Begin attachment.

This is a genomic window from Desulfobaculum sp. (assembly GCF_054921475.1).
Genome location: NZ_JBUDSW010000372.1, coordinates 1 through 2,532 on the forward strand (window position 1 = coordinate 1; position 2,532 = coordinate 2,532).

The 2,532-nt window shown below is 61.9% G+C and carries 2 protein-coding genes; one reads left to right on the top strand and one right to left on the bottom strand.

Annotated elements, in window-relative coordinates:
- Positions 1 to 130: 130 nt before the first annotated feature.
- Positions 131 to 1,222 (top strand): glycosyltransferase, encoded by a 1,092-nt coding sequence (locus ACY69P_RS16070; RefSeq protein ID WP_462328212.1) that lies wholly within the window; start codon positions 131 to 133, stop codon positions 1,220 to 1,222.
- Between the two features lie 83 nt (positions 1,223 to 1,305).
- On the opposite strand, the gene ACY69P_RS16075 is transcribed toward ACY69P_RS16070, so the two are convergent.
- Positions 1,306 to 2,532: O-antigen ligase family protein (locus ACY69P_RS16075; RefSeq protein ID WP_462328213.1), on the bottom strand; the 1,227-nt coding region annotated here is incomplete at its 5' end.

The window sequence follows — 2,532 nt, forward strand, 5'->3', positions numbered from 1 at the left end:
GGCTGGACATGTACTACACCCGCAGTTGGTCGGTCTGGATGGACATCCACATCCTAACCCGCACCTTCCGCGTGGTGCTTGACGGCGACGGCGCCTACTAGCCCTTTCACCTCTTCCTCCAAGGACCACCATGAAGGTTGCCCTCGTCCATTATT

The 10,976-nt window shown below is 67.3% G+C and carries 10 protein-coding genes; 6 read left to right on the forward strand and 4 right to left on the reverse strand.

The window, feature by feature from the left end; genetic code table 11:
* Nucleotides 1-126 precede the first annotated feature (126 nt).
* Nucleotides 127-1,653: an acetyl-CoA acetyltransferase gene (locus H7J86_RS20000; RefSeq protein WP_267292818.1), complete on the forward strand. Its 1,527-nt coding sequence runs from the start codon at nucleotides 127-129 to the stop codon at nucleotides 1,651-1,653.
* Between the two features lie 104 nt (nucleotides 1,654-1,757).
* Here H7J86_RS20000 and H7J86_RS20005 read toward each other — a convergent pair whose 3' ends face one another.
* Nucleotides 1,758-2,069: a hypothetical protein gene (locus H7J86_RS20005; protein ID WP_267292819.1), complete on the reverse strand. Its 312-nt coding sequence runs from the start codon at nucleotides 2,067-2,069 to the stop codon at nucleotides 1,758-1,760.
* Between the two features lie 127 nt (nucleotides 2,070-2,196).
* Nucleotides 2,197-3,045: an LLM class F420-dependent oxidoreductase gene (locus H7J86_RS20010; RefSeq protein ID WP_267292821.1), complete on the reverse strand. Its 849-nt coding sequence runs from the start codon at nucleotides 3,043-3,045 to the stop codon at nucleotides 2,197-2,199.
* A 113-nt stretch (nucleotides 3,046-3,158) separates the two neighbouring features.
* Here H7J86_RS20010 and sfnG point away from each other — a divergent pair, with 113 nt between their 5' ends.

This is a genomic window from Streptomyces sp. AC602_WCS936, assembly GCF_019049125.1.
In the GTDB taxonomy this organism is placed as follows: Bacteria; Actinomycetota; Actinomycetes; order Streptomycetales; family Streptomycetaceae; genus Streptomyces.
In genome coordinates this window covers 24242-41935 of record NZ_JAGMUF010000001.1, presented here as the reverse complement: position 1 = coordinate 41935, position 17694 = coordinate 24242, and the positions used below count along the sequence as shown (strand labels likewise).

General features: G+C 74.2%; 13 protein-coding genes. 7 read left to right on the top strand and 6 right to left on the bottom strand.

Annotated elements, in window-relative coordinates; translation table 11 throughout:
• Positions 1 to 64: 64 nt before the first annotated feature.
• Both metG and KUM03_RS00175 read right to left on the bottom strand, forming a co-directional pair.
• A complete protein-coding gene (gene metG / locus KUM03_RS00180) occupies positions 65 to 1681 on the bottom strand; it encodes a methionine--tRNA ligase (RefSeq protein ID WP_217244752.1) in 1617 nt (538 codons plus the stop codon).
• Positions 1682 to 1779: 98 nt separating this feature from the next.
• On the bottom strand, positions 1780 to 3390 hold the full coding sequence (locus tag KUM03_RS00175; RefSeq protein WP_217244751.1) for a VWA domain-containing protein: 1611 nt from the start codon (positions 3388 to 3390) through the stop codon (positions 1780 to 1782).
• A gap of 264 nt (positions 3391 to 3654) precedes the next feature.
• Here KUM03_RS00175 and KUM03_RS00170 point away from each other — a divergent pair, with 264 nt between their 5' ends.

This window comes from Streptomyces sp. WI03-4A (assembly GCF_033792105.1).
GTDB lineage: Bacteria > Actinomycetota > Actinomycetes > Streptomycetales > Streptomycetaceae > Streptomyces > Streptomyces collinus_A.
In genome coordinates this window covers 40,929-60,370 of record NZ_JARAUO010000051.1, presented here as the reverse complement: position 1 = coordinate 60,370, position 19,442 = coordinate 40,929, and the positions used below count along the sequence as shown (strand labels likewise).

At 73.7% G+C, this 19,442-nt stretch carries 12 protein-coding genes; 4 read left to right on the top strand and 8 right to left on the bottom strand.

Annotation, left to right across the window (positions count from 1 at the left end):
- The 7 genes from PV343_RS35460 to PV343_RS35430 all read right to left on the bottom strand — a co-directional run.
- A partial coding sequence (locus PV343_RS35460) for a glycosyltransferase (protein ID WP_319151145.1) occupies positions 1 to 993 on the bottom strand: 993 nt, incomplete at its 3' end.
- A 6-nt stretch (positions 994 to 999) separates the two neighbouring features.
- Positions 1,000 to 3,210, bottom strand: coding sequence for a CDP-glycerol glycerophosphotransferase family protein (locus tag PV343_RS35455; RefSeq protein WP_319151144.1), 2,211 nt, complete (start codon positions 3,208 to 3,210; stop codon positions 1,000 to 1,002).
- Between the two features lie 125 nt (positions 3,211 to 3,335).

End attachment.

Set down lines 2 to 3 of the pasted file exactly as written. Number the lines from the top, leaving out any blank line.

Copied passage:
Genome location: NZ_JBUDSW010000372.1, coordinates 1 through 2,532 on the forward strand (window position 1 = coordinate 1; position 2,532 = coordinate 2,532).

The 2,532-nt window shown below is 61.9% G+C and carries 2 protein-coding genes; one reads left to right on the top strand and one right to left on the bottom strand.